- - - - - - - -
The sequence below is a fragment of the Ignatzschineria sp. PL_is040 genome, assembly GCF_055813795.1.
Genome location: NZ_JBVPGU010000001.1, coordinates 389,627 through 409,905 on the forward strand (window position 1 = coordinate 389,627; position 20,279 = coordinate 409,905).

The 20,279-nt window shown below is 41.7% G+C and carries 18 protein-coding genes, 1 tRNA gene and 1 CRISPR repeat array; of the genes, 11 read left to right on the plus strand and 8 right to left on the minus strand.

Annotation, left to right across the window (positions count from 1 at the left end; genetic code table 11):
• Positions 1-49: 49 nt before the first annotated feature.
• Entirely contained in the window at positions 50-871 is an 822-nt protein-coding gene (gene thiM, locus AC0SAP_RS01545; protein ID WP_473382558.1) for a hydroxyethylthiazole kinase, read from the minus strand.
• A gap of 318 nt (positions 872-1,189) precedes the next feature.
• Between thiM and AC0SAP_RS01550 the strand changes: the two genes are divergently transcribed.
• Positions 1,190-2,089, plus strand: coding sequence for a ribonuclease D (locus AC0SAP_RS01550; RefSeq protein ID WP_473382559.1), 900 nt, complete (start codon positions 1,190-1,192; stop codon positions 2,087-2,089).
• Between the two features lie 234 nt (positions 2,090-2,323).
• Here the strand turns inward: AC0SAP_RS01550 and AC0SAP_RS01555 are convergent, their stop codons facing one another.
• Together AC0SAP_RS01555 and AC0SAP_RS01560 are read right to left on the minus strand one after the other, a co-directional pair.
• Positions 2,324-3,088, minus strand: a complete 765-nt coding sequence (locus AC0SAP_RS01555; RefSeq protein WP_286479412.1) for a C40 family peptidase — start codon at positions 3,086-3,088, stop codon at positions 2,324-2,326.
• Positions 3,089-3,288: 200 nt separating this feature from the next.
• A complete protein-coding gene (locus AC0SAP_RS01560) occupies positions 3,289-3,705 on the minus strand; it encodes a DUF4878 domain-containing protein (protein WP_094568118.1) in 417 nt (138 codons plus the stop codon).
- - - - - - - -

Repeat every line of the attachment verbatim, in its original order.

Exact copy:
The sequence below is a fragment of the Ignatzschineria sp. PL_is040 genome, assembly GCF_055813795.1.
Genome location: NZ_JBVPGU010000001.1, coordinates 389,627 through 409,905 on the forward strand (window position 1 = coordinate 389,627; position 20,279 = coordinate 409,905).

The 20,279-nt window shown below is 41.7% G+C and carries 18 protein-coding genes, 1 tRNA gene and 1 CRISPR repeat array; of the genes, 11 read left to right on the plus strand and 8 right to left on the minus strand.

Annotation, left to right across the window (positions count from 1 at the left end; genetic code table 11):
• Positions 1-49: 49 nt before the first annotated feature.
• Entirely contained in the window at positions 50-871 is an 822-nt protein-coding gene (gene thiM, locus AC0SAP_RS01545; protein ID WP_473382558.1) for a hydroxyethylthiazole kinase, read from the minus strand.
• A gap of 318 nt (positions 872-1,189) precedes the next feature.
• Between thiM and AC0SAP_RS01550 the strand changes: the two genes are divergently transcribed.
• Positions 1,190-2,089, plus strand: coding sequence for a ribonuclease D (locus AC0SAP_RS01550; RefSeq protein ID WP_473382559.1), 900 nt, complete (start codon positions 1,190-1,192; stop codon positions 2,087-2,089).
• Between the two features lie 234 nt (positions 2,090-2,323).
• Here the strand turns inward: AC0SAP_RS01550 and AC0SAP_RS01555 are convergent, their stop codons facing one another.
• Together AC0SAP_RS01555 and AC0SAP_RS01560 are read right to left on the minus strand one after the other, a co-directional pair.
• Positions 2,324-3,088, minus strand: a complete 765-nt coding sequence (locus AC0SAP_RS01555; RefSeq protein WP_286479412.1) for a C40 family peptidase — start codon at positions 3,086-3,088, stop codon at positions 2,324-2,326.
• Positions 3,089-3,288: 200 nt separating this feature from the next.
• A complete protein-coding gene (locus AC0SAP_RS01560) occupies positions 3,289-3,705 on the minus strand; it encodes a DUF4878 domain-containing protein (protein WP_094568118.1) in 417 nt (138 codons plus the stop codon).